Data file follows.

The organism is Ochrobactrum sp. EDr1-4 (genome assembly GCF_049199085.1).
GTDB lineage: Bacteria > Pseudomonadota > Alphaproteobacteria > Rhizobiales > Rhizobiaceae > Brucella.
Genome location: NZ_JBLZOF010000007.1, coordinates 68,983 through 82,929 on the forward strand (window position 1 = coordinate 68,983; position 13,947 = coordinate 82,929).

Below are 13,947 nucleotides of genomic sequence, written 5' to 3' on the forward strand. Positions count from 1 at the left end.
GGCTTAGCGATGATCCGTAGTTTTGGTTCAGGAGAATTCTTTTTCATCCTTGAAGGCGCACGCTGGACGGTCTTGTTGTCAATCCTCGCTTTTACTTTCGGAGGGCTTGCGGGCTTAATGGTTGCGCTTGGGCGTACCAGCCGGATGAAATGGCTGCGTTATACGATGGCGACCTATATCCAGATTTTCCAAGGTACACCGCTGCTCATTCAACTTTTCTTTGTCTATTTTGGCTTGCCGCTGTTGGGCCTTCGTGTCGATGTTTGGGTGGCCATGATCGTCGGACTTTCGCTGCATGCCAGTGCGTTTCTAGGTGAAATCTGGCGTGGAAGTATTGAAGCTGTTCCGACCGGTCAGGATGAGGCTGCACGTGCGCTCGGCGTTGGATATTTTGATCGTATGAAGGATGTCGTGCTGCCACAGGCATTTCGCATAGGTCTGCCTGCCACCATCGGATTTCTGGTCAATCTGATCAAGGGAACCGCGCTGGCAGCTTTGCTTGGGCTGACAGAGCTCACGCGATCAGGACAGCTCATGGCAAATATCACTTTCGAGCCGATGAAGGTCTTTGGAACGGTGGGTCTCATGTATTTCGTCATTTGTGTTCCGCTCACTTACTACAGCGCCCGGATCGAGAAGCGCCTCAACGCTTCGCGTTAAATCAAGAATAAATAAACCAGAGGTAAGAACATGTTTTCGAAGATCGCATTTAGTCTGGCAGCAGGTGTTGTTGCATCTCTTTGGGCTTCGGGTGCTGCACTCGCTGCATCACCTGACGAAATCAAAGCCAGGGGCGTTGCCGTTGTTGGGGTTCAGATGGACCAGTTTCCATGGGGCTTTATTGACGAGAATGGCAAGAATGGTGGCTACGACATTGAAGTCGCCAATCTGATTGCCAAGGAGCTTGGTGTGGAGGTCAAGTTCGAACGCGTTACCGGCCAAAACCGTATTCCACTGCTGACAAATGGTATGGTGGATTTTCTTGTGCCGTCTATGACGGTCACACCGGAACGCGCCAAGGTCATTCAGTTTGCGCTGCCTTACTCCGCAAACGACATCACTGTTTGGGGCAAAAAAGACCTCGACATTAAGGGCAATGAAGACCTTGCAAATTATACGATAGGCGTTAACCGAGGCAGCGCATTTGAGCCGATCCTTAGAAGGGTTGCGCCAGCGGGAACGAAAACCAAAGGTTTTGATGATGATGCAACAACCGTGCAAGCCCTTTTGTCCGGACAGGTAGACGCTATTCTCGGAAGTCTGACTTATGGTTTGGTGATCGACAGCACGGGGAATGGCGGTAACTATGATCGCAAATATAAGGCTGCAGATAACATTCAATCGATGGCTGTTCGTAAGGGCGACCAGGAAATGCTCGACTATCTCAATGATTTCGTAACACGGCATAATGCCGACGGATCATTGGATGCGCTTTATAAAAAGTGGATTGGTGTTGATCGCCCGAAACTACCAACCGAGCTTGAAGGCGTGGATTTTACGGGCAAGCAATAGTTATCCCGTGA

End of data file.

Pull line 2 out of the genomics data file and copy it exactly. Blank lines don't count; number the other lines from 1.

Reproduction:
GTDB lineage: Bacteria > Pseudomonadota > Alphaproteobacteria > Rhizobiales > Rhizobiaceae > Brucella.